Wednesday, April 29, 2009

High-Yield Canadian Royalty Trusts vs Dividend Growth Stocks

Dividend growth stocks typically leave themselves some wiggle room in order to lessen the probability of a dividend cut due to earnings volatility. That’s why normal recessions don’t stop them from increasing distributions. They do pay out lower yields, but the dividend payments are stable, growing and you know that the cash, which the company generates, is also reinvested into the business. The balanced approach of rewarding shareholders while also growing the business is very appealing to income investors who are looking for an inflation proof form of dividend income. Investors who selectively purchase from the dividend aristocrats, dividend champions or dividend achievers lists are true visionaries who do not chase high current yield but look for stable, wide moat businesses which could generate enough earnings in order to support long term earnings and dividend growth in addition to expansion of the business. Nobody ever bought Wal-Mart (WMT) for its yield – yet it has been one of the best performing dividend growth stocks over the past 3 decades.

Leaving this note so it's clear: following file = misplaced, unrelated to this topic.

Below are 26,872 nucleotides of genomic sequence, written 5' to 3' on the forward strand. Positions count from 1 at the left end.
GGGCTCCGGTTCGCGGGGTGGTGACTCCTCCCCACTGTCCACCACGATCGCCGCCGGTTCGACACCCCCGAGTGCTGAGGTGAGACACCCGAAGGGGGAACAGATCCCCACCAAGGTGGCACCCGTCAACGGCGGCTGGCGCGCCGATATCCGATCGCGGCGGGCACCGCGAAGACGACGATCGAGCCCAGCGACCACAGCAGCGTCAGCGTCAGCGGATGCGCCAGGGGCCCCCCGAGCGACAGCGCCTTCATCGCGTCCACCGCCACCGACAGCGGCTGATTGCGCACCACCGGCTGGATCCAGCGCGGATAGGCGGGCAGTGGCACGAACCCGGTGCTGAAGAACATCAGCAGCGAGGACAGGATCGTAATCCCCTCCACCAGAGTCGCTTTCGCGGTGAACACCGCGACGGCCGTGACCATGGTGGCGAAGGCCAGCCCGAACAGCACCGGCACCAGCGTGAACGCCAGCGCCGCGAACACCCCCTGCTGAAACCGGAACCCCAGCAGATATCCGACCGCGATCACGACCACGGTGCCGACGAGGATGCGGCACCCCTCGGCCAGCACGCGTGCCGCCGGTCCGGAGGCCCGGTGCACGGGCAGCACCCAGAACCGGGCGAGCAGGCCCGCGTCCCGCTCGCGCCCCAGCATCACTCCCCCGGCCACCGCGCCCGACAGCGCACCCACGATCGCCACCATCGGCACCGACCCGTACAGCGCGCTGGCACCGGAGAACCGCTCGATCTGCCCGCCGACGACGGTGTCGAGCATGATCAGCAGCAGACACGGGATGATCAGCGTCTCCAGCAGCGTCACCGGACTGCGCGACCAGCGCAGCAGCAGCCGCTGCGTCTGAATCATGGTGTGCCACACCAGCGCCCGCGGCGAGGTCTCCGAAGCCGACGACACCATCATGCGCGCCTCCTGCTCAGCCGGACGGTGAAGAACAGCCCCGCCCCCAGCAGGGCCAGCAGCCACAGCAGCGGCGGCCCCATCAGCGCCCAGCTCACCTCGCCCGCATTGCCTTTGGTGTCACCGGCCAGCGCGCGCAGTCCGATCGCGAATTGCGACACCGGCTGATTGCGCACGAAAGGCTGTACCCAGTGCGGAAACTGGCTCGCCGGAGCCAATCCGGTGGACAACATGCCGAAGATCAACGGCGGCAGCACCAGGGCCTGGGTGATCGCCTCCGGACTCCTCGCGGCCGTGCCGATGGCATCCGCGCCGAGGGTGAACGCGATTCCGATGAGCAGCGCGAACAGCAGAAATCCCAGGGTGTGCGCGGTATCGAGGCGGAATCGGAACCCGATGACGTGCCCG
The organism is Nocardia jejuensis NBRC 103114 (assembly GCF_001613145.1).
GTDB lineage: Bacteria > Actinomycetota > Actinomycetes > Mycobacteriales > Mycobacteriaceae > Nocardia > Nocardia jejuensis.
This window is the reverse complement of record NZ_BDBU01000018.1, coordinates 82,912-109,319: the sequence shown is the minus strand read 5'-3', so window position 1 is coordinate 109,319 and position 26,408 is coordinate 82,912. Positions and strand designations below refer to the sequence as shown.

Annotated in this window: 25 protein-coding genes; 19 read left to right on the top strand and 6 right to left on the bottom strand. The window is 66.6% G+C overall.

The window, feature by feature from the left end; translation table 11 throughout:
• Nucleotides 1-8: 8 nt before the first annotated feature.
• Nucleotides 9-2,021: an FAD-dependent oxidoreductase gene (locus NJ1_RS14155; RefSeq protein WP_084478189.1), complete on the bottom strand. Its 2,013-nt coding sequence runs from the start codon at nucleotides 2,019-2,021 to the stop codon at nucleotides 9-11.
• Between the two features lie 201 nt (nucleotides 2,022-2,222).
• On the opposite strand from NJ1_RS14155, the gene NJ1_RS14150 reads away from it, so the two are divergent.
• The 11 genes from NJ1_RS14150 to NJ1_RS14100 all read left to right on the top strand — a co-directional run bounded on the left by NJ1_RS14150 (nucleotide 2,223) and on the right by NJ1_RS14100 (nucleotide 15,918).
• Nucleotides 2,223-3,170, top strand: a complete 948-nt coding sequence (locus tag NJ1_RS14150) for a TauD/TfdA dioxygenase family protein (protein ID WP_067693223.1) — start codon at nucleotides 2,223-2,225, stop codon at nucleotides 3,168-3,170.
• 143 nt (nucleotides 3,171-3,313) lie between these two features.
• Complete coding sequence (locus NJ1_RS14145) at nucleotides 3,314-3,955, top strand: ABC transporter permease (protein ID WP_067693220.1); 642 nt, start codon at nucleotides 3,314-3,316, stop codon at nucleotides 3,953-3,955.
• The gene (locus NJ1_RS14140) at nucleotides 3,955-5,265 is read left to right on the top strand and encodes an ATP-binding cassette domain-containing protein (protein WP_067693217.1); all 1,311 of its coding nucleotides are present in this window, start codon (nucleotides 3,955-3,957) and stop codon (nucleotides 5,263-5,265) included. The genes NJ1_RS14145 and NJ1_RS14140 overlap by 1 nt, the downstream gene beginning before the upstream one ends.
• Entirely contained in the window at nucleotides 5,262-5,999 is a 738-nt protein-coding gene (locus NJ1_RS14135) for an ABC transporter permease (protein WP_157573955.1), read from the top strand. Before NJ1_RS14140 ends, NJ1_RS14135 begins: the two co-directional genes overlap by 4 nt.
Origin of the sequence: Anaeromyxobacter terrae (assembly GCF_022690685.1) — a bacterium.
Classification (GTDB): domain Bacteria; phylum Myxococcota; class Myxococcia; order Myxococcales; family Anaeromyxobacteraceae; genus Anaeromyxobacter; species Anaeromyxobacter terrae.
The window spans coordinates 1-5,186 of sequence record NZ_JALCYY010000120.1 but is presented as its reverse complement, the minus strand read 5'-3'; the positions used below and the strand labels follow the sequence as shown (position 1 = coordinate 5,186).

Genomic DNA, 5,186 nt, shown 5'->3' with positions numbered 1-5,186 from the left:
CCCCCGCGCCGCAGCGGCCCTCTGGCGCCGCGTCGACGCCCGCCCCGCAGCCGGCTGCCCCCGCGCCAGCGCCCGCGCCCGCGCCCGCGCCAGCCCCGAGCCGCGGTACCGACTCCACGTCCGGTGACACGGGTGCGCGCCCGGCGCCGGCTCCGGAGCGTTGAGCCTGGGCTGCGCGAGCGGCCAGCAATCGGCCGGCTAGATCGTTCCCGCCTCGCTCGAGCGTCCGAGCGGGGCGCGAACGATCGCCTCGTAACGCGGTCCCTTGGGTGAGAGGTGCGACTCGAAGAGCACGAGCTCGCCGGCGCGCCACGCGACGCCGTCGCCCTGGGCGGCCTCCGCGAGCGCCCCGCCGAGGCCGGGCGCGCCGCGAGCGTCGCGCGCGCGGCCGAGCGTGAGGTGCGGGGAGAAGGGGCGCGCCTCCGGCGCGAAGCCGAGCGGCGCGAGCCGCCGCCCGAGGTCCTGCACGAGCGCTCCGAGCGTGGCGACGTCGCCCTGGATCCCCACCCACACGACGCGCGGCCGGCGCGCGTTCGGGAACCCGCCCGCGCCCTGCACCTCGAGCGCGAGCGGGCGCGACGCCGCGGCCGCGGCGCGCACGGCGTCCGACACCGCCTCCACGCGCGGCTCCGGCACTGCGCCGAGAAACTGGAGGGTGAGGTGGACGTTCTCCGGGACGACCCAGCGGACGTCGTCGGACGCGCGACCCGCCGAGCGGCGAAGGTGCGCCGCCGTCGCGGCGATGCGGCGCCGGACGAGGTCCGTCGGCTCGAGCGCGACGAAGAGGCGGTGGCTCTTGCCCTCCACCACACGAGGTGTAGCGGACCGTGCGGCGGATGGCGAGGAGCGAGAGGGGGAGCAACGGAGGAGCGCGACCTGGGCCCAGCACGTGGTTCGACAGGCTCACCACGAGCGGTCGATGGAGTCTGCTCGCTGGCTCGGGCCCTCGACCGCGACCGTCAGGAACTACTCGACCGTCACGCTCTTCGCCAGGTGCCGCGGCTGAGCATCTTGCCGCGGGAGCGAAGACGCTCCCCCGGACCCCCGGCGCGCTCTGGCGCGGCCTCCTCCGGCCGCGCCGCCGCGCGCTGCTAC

High Yield Canadian Royalty Trusts on the other hand pay all of their cashflows out as dividends. They grow by selling more units and diluting your stake. There is also some uncertainty about the tax structure of the income trusts after 2011. Currently there are imposed limits on the amount of units Canroys could sell in order to maintain their current status by 2011.

Many investors believe that CanRoys are the only solution that generates enough income for them to supplement Social Security. Actually you shouldn’t spend more than 4% of your portfolio every year. If you do, you are risking spending it all before you die, which is not a good solution for most retirees.

It’s great to receive a 12% yield on cost, but you have to ask yourself how sustainable is that payment? What if the dividend is cut by 50%? Then you are only making a 6% yield on cost. If you are a retiree who is living off their portfolio, spending up to 4% of your portfolio would leave some unused balances to be reinvested and provide some buffer in bad years. If you need an income trust yielding 20% in order to retire, then you don’t have enough money to stop working.